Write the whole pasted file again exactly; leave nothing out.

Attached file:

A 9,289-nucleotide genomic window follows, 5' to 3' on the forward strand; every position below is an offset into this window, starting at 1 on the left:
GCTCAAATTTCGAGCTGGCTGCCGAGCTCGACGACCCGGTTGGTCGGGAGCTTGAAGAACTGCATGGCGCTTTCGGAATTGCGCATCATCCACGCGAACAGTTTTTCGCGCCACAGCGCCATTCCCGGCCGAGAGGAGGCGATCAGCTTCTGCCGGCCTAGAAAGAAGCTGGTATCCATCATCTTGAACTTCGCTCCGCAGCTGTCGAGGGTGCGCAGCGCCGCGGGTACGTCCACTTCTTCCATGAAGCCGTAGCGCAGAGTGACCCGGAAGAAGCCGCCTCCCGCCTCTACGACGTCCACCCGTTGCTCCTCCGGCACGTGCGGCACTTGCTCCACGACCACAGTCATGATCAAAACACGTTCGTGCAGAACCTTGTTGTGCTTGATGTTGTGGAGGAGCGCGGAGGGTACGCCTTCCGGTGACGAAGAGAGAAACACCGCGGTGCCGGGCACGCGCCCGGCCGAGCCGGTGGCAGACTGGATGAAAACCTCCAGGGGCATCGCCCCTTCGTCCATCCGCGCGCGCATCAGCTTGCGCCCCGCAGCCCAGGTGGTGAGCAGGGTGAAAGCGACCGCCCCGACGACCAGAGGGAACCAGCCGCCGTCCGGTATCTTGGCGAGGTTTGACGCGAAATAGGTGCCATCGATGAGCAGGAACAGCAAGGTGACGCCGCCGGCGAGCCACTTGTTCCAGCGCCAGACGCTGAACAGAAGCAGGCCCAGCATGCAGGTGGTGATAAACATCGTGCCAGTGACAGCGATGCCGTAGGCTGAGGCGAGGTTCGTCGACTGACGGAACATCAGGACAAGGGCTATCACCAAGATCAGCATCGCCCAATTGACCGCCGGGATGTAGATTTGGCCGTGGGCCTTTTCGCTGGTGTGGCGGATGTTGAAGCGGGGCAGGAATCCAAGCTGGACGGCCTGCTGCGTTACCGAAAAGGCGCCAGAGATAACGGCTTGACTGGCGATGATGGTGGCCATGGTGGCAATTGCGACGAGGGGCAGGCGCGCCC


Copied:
A 9,289-nucleotide genomic window follows, 5' to 3' on the forward strand; every position below is an offset into this window, starting at 1 on the left:
GCTCAAATTTCGAGCTGGCTGCCGAGCTCGACGACCCGGTTGGTCGGGAGCTTGAAGAACTGCATGGCGCTTTCGGAATTGCGCATCATCCACGCGAACAGTTTTTCGCGCCACAGCGCCATTCCCGGCCGAGAGGAGGCGATCAGCTTCTGCCGGCCTAGAAAGAAGCTGGTATCCATCATCTTGAACTTCGCTCCGCAGCTGTCGAGGGTGCGCAGCGCCGCGGGTACGTCCACTTCTTCCATGAAGCCGTAGCGCAGAGTGACCCGGAAGAAGCCGCCTCCCGCCTCTACGACGTCCACCCGTTGCTCCTCCGGCACGTGCGGCACTTGCTCCACGACCACAGTCATGATCAAAACACGTTCGTGCAGAACCTTGTTGTGCTTGATGTTGTGGAGGAGCGCGGAGGGTACGCCTTCCGGTGACGAAGAGAGAAACACCGCGGTGCCGGGCACGCGCCCGGCCGAGCCGGTGGCAGACTGGATGAAAACCTCCAGGGGCATCGCCCCTTCGTCCATCCGCGCGCGCATCAGCTTGCGCCCCGCAGCCCAGGTGGTGAGCAGGGTGAAAGCGACCGCCCCGACGACCAGAGGGAACCAGCCGCCGTCCGGTATCTTGGCGAGGTTTGACGCGAAATAGGTGCCATCGATGAGCAGGAACAGCAAGGTGACGCCGCCGGCGAGCCACTTGTTCCAGCGCCAGACGCTGAACAGAAGCAGGCCCAGCATGCAGGTGGTGATAAACATCGTGCCAGTGACAGCGATGCCGTAGGCTGAGGCGAGGTTCGTCGACTGACGGAACATCAGGACAAGGGCTATCACCAAGATCAGCATCGCCCAATTGACCGCCGGGATGTAGATTTGGCCGTGGGCCTTTTCGCTGGTGTGGCGGATGTTGAAGCGGGGCAGGAATCCAAGCTGGACGGCCTGCTGCGTTACCGAAAAGGCGCCAGAGATAACGGCTTGACTGGCGATGATGGTGGCCATGGTGGCAATTGCGACGAGGGGCAGGCGCGCCC